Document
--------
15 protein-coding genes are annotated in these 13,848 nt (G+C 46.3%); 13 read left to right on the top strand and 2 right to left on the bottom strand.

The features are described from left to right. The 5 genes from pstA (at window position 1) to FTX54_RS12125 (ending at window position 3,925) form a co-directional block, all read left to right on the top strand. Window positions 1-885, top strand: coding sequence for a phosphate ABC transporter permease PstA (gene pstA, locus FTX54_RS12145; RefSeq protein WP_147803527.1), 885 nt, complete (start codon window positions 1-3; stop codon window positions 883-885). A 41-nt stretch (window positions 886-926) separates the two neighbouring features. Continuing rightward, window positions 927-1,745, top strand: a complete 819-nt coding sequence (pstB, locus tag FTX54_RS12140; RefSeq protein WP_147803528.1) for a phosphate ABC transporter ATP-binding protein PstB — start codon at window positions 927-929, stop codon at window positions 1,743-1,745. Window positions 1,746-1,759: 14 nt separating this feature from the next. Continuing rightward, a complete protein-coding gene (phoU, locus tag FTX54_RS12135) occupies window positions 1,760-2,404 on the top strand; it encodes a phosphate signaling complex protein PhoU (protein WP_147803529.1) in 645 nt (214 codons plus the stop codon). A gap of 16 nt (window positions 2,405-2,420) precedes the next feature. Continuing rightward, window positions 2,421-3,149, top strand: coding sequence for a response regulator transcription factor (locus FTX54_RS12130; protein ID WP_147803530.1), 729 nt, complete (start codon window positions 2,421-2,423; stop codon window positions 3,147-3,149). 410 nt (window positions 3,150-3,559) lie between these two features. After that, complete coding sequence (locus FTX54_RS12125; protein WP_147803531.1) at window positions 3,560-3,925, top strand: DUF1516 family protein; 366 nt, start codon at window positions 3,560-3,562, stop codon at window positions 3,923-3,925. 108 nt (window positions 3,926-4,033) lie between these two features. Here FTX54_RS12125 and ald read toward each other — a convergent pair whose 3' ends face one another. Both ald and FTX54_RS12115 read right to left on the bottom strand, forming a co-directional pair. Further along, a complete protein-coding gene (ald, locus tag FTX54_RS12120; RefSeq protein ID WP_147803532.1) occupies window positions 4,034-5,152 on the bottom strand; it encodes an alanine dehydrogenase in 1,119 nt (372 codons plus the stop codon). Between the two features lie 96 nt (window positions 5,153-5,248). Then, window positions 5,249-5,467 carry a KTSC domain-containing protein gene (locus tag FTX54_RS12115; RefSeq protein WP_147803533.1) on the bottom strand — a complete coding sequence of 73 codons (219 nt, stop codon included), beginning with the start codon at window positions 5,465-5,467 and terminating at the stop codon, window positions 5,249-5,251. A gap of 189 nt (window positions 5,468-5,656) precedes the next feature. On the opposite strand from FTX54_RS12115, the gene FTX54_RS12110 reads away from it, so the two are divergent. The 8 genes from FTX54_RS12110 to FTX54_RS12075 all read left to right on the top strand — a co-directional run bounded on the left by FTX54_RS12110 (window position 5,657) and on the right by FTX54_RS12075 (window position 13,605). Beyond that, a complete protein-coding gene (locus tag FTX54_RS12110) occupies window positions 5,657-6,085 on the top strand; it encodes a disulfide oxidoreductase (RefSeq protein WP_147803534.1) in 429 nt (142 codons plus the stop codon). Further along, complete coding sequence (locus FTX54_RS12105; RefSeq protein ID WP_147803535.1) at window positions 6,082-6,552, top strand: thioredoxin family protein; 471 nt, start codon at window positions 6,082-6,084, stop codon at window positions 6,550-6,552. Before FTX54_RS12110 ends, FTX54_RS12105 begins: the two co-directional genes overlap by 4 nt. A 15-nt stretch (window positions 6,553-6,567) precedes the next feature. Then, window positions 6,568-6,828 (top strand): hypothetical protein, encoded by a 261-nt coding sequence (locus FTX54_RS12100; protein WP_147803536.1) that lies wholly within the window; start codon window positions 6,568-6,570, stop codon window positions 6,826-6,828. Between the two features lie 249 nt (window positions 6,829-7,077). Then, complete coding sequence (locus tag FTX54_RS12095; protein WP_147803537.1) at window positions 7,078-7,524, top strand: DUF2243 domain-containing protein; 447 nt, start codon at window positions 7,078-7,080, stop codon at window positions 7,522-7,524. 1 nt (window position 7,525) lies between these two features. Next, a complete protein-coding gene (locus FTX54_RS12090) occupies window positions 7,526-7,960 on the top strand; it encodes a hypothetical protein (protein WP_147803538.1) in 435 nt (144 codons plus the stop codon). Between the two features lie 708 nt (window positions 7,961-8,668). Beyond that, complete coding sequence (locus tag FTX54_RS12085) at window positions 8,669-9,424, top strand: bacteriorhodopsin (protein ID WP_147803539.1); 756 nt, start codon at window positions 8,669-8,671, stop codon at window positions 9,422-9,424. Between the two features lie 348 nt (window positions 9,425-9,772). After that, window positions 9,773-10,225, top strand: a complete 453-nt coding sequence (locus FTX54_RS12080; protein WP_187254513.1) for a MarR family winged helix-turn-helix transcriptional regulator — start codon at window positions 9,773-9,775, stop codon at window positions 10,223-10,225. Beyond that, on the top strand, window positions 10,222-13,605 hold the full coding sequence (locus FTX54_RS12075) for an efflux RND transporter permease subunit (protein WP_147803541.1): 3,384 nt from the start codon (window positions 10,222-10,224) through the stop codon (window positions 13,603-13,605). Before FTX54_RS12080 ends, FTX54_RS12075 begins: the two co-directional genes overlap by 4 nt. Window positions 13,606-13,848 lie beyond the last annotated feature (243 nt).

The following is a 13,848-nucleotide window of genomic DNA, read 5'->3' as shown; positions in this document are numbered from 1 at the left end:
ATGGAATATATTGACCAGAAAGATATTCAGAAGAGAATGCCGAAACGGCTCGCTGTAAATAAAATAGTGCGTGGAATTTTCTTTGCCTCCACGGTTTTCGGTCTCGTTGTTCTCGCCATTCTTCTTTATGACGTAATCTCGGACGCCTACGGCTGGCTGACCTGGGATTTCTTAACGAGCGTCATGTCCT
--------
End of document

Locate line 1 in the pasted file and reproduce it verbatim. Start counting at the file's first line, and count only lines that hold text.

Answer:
15 protein-coding genes are annotated in these 13,848 nt (G+C 46.3%); 13 read left to right on the top strand and 2 right to left on the bottom strand.